By Pete Buist, Fairbanks, Alaska
Ordinarily it would be safe to assume an Alaska resident would have a pretty firm grasp of how to keep a firearm functioning in the cold, wouldn’t it? In my case, though, this would not be a safe bet. I travel south each year to hunt deer on our family property in northern New Jersey. It doesn’t get what I would normally consider “cold” there, but apparently I am wrong about that, too.
Monday, Dec. 9, opening day of the 2013 firearm deer and bear season, was ushered in by a nasty, freezing rain. My friends and I hunted all day in the lousy conditions. On Monday night I wiped down the exterior of my Browning A-Bolt 12-gauge slug gun. Not wanting to subject it to condensation issues, I locked it in a cold shed instead of taking it into the warm house.
The next morning I picked the shotgun up and headed to the woods. Still-hunting and making short pushes in the fresh snow did not produce any buck sightings. In the early afternoon, I climbed into a favorite ladder stand overlooking a little flat where deer had been feeding on white oak acorns and awaited further developments.
At about 4:15 p.m., I spotted several deer slipping my way. They came right to the white oak. One was a very respectable 8-point. I checked his antlers, counting the points several times. We have antler point restrictions in this zone, and he needed to have at least three points on at least one side to be legal.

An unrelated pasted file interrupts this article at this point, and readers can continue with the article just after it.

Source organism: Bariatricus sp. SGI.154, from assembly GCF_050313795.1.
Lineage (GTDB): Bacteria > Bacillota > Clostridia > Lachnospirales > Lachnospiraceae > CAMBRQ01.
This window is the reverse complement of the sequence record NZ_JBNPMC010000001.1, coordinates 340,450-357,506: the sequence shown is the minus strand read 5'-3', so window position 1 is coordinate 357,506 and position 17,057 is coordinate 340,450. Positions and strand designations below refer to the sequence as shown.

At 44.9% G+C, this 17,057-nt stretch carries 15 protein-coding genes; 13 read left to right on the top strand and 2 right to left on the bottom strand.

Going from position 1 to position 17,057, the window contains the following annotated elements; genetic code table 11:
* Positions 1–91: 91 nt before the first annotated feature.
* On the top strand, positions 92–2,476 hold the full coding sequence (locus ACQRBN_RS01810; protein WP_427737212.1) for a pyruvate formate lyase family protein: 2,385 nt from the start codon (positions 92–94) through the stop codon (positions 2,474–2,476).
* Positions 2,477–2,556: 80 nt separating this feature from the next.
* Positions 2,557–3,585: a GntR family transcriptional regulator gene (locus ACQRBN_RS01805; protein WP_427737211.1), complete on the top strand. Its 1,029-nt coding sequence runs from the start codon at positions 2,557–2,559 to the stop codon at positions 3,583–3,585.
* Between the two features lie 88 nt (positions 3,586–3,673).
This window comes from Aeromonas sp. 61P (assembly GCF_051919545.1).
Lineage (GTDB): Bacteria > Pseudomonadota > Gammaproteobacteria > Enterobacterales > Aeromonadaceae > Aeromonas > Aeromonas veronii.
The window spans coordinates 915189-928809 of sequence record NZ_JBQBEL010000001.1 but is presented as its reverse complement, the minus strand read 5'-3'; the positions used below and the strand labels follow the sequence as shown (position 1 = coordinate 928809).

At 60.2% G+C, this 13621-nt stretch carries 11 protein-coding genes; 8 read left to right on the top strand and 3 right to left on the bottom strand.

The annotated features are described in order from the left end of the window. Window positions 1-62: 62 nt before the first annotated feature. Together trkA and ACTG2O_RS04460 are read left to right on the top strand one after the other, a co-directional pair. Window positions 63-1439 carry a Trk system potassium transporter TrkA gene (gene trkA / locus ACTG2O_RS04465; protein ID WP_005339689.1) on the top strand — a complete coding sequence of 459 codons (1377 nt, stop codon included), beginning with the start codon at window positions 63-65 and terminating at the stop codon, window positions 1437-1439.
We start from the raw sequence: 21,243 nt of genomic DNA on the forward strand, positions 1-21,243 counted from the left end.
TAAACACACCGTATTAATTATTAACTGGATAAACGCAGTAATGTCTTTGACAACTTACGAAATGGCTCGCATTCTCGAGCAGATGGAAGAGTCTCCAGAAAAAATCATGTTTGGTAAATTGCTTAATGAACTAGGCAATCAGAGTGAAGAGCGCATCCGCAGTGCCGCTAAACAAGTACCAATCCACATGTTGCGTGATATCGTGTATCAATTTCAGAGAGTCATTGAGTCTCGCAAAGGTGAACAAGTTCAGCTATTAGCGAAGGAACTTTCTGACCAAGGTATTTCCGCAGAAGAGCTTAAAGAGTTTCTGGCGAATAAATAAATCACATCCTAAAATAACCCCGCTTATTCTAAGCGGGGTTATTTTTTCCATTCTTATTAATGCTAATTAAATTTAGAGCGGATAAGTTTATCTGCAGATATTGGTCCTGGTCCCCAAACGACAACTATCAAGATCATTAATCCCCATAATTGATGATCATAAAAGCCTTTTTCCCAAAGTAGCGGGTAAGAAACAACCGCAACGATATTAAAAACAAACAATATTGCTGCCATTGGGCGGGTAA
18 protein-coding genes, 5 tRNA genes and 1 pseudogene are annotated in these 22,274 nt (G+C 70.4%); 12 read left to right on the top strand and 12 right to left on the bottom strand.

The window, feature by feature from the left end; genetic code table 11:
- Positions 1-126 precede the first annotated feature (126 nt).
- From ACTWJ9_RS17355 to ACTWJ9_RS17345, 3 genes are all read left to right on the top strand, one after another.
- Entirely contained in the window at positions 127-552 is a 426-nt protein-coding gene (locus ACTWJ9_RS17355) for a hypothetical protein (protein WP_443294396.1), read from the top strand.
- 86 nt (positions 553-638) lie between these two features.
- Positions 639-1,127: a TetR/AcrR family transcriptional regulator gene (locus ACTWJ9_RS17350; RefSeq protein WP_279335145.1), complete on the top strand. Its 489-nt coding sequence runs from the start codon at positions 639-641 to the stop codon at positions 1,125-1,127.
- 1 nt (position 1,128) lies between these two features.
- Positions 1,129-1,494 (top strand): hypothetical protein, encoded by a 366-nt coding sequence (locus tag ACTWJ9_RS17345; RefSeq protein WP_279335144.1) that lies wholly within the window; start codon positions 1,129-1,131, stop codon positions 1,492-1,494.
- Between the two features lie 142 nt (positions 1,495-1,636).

The buck was indeed legal. Soon I had the sights on him, just waiting for him to turn fully broadside at just over 40 yards. When that moment arrived, I squeezed the trigger. My high-quality shotgun went click instead of bang.
Slowly, and as quietly as possible, I re-cocked the gun by lifting and then lowering the bolt handle. Again I squeezed the trigger. And again there was no bang. The buck continued eating acorns, but a nearby doe seemed to be focused on the overweight guy in the treestand—the guy with the now much higher blood pressure and a sweat breaking out.
I repeated this process two more times with the same frustrating results and was running out of potential solutions to the problem. I assumed something was frozen, but I didn’t know what. More to the point, with four deer within 50 yards of my tree, I did not have any brilliant ideas coming to me on how to thaw the interior of the bolt. I was afraid I was going to have to watch the biggest buck I had seen on the property in many years eat his fill and wander off unharmed.
With little to lose at this point, I once more lifted the bolt handle and slid it partway back so as not to eject the chambered round. Slowly I lowered my face and put my lips close to the bolt. With a vision of tongues on frozen flagpoles in my head, I began quietly blowing warm breath on the part of the bolt housing containing the firing pin and spring. At first, frost formed on the bolt. But after what seemed like a year and a half, the frost dissipated and water droplets began appearing. I might have rendered myself dangerous to deer once more!
A few more breaths, and I eased the bolt forward and closed it. With the sights again on the buck’s shoulder, I hoped, prayed and squeezed the trigger one last time.
The shotgun roared and I breathed a sigh of relief. The buck made a few explosive leaps and collapsed in a cloud of powdery snow. I never saw the does run off. I climbed down from my perch to start the short drag to the nearby skid trail.
My old heart can’t take that sort of pressure again anytime soon. Toward that end, I took the Browning into the house that night to clean it. I boiled and lightly relubricated the bolt with a dry lubricant, as I now realize I should have done the previous night. You are never too old to pay attention to detail.
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